According to Dell and Intel’s 2016 “Future Workforce Study Global Report,” 55% of workers expect to be in a smart and connected office by 2023. The recent transformation of District Center, a 1990s-era building in downtown Washington, D.C., shows what that future might look like — and also how these technological advances can benefit both building owners and occupants.
“We will always manage a building as a cost center, but what if we were also thinking about a building as a strategic asset?” said Laurent J. Vernerey, president of Acuity Brands, which supplied the connected-building products used in District Center. “Think of it as an asset that allows the people inside a building to go about their business in a frictionless environment.”
MetLife Investment Management and Norges Bank Investment Management purchased the 12-story, 910,000-square-foot property for approximately $505 million in 2014. Constructed in two phases between 1994 and 1998 and covering an entire city block, the new owners wanted to use technology to make it stand out in a competitive market. To do that, MetLife engaged JLL’s Smart Buildings Team to create a cutting-edge connected office.
“There were new buildings going up around the area that had the luxury of starting from scratch, but they wanted this building to be special, and they felt they could do that with technology,” said Yann Palmore, vice president of JLL’s Smart Buildings Program, during an event at District Center in June. “Tenants are changing the way they think about the buildings they want to be in, and our hope is that visualizing it in ways like this really does differentiate District Center and make this a more attractive place.”
Because of the technology upgrades that JLL and its partners installed, District Center was recently named a “showcase project” by the Better Buildings Initiative of the U.S. Department of Energy (DOE). (Figures from the agency show that energy usage fell 33% in the building from 2014 to 2018.) Only 66 commercial buildings across the country have received that honor.
“The energy savings in my view are a great benefit and a reason to do it,” said Journey Williams, vice president with SmartBT, the company that served as the project’s system integrator. “But the main reason to do it is for the tenants and the occupants. It can help them integrate their work and personal lives.”
District Center’s transformation began in 2017. The first step was the selection of a digital platform to oversee the systems in the building.
“To have a smart building, you have to have systems that can talk with one another, and they need to talk a common language so they can start sharing information and enable new sequences and new intelligence,” Palmore said. “You need a platform in place that will scale with you and allow this communication to happen.”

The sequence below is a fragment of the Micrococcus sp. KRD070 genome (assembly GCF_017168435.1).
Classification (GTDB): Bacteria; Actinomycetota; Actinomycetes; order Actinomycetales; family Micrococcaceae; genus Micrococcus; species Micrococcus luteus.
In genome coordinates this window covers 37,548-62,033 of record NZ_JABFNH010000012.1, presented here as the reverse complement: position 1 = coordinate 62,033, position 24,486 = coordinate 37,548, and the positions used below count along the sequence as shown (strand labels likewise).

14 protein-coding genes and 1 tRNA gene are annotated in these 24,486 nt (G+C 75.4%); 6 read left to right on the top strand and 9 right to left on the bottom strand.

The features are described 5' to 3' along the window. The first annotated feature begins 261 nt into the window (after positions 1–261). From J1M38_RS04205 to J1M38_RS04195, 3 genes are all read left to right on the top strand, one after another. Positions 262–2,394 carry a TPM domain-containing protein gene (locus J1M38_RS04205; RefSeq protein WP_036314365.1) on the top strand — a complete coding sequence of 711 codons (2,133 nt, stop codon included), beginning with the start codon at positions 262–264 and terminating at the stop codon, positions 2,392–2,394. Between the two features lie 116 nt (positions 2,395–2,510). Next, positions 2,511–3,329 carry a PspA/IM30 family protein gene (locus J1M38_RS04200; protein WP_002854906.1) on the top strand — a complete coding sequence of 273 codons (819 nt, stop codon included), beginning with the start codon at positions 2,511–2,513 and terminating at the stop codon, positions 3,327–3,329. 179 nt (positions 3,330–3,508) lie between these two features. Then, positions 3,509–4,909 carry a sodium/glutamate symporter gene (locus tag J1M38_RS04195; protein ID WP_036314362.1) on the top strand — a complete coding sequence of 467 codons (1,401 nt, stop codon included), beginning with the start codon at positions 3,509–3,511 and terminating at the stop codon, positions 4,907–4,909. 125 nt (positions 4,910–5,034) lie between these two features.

This platform, or Supervisory Control Management System (SCMS), can “aggregate the data from each of the systems into a common interface” so that different user groups can interact with the technologies in the building, according to the DOE Better Buildings Initiative. Palmore said the systems in District Center communicate via a secure IP network that is air-gapped, or not connected to outside networks.
Next came upgrades to the building systems. District Center needed new HVAC and lighting controls, new energy metering systems and a new security system. (The security infrastructure includes new systems for access control and video surveillance.) Built into the lighting are more than 1,000 multisensors powered by the internet of things (IoT).
True to their name, these multisensors perform multiple functions. They track occupancy levels for code compliance, check daylighting and artificial light levels, and measure temperature and air quality. Compared to older products, Palmore said their functionality is much more integrated.
“What’s really been interesting through this project is how much of this happens on pretty much the same hardware,” he said. “In the past, a lot of this would be very siloed. Now it’s all happening in very similar hardware. That gives you a lot of flexibility and the ability to do some interesting things.”
For example, each multisensor has a Bluetooth beacon for wayfinding and location-based services through a smartphone app. Target stores use the same technology to help customers find their way around.
District Center’s multisensors gather vast amounts of data, but not all of it is relevant to the different groups that use the building. For example, tenants need information that helps with their work, while operators and owners need analytics about building operations and maintenance.
“We boiled it down to two major interfaces for the tenants,” Palmore said. “Digital screens via a dedicated smartphone app and digital signage throughout the building.”
Palmore said the screens — both handheld and wall-mounted — convey personalized information that improves the occupant experience.
“For people who like to work and move around, there is a thermal map that shows the temperature gradient across a floor,” he said. “So a warm-bodied person might choose to work in a colder area. The platform can expose all sorts of data that can be visualized on a screen.”
Occupants can control lighting and temperature, reserve rooms and prepare them for presentations, raise and lower blinds, order food, track transportation options and much more through the smartphone app or wall-mounted screens throughout the building. The app even grants employees access.
“The days of carrying your badge around are gone in this building,” Palmore said. “You use your mobile phone as your badge. That’s one less thing you have to keep up with.”